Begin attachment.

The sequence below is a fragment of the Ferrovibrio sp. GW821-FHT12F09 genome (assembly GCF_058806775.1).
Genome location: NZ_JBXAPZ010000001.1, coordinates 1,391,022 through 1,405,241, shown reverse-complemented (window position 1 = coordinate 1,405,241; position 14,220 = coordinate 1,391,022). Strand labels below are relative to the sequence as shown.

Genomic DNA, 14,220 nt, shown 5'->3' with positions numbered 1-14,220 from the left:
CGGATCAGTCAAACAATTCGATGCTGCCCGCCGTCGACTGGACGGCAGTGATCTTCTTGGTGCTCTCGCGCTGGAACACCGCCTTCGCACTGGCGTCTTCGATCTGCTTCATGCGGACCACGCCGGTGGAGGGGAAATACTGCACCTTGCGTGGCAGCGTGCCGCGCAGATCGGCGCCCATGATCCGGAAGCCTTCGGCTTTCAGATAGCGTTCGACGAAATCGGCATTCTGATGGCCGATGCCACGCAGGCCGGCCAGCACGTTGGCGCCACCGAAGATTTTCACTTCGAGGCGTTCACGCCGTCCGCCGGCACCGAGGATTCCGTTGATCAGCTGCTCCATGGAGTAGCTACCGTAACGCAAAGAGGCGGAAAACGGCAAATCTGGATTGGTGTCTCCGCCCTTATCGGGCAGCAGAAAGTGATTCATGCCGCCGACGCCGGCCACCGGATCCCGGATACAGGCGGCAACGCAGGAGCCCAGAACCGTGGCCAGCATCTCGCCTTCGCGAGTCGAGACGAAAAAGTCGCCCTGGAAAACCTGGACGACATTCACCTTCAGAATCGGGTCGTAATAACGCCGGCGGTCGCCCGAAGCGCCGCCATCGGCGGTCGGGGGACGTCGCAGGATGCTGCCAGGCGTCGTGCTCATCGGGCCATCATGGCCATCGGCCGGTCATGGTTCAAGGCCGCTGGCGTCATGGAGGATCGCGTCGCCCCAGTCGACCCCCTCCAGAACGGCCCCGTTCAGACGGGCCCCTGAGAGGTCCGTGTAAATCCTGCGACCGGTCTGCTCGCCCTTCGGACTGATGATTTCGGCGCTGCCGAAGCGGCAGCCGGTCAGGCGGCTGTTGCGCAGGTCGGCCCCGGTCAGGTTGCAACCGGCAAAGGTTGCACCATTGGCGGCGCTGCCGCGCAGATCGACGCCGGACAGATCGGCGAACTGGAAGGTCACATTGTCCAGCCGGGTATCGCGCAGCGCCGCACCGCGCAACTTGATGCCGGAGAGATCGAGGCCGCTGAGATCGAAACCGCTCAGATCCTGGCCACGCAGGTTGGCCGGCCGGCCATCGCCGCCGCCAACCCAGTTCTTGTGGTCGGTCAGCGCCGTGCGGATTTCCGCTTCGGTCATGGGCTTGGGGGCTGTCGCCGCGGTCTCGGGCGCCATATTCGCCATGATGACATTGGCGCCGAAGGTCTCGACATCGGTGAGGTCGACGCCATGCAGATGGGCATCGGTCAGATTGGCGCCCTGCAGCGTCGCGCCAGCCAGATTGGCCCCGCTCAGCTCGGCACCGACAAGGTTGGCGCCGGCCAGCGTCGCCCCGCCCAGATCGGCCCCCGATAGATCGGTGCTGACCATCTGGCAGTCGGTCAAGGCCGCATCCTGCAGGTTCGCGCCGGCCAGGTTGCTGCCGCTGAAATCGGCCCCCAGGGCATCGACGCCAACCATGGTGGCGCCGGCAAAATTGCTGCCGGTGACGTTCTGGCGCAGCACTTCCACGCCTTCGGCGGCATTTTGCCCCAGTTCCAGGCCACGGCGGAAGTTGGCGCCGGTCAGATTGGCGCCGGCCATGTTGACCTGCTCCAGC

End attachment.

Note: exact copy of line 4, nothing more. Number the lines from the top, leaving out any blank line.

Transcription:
CGGATCAGTCAAACAATTCGATGCTGCCCGCCGTCGACTGGACGGCAGTGATCTTCTTGGTGCTCTCGCGCTGGAACACCGCCTTCGCACTGGCGTCTTCGATCTGCTTCATGCGGACCACGCCGGTGGAGGGGAAATACTGCACCTTGCGTGGCAGCGTGCCGCGCAGATCGGCGCCCATGATCCGGAAGCCTTCGGCTTTCAGATAGCGTTCGACGAAATCGGCATTCTGATGGCCGATGCCACGCAGGCCGGCCAGCACGTTGGCGCCACCGAAGATTTTCACTTCGAGGCGTTCACGCCGTCCGCCGGCACCGAGGATTCCGTTGATCAGCTGCTCCATGGAGTAGCTACCGTAACGCAAAGAGGCGGAAAACGGCAAATCTGGATTGGTGTCTCCGCCCTTATCGGGCAGCAGAAAGTGATTCATGCCGCCGACGCCGGCCACCGGATCCCGGATACAGGCGGCAACGCAGGAGCCCAGAACCGTGGCCAGCATCTCGCCTTCGCGAGTCGAGACGAAAAAGTCGCCCTGGAAAACCTGGACGACATTCACCTTCAGAATCGGGTCGTAATAACGCCGGCGGTCGCCCGAAGCGCCGCCATCGGCGGTCGGGGGACGTCGCAGGATGCTGCCAGGCGTCGTGCTCATCGGGCCATCATGGCCATCGGCCGGTCATGGTTCAAGGCCGCTGGCGTCATGGAGGATCGCGTCGCCCCAGTCGACCCCCTCCAGAACGGCCCCGTTCAGACGGGCCCCTGAGAGGTCCGTGTAAATCCTGCGACCGGTCTGCTCGCCCTTCGGACTGATGATTTCGGCGCTGCCGAAGCGGCAGCCGGTCAGGCGGCTGTTGCGCAGGTCGGCCCCGGTCAGGTTGCAACCGGCAAAGGTTGCACCATTGGCGGCGCTGCCGCGCAGATCGACGCCGGACAGATCGGCGAACTGGAAGGTCACATTGTCCAGCCGGGTATCGCGCAGCGCCGCACCGCGCAACTTGATGCCGGAGAGATCGAGGCCGCTGAGATCGAAACCGCTCAGATCCTGGCCACGCAGGTTGGCCGGCCGGCCATCGCCGCCGCCAACCCAGTTCTTGTGGTCGGTCAGCGCCGTGCGGATTTCCGCTTCGGTCATGGGCTTGGGGGCTGTCGCCGCGGTCTCGGGCGCCATATTCGCCATGATGACATTGGCGCCGAAGGTCTCGACATCGGTGAGGTCGACGCCATGCAGATGGGCATCGGTCAGATTGGCGCCCTGCAGCGTCGCGCCAGCCAGATTGGCCCCGCTCAGCTCGGCACCGACAAGGTTGGCGCCGGCCAGCGTCGCCCCGCCCAGATCGGCCCCCGATAGATCGGTGCTGACCATCTGGCAGTCGGTCAAGGCCGCATCCTGCAGGTTCGCGCCGGCCAGGTTGCTGCCGCTGAAATCGGCCCCCAGGGCATCGACGCCAACCATGGTGGCGCCGGCAAAATTGCTGCCGGTGACGTTCTGGCGCAGCACTTCCACGCCTTCGGCGGCATTTTGCCCCAGTTCCAGGCCACGGCGGAAGTTGGCGCCGGTCAGATTGGCGCCGGCCATGTTGACCTGCTCCAGC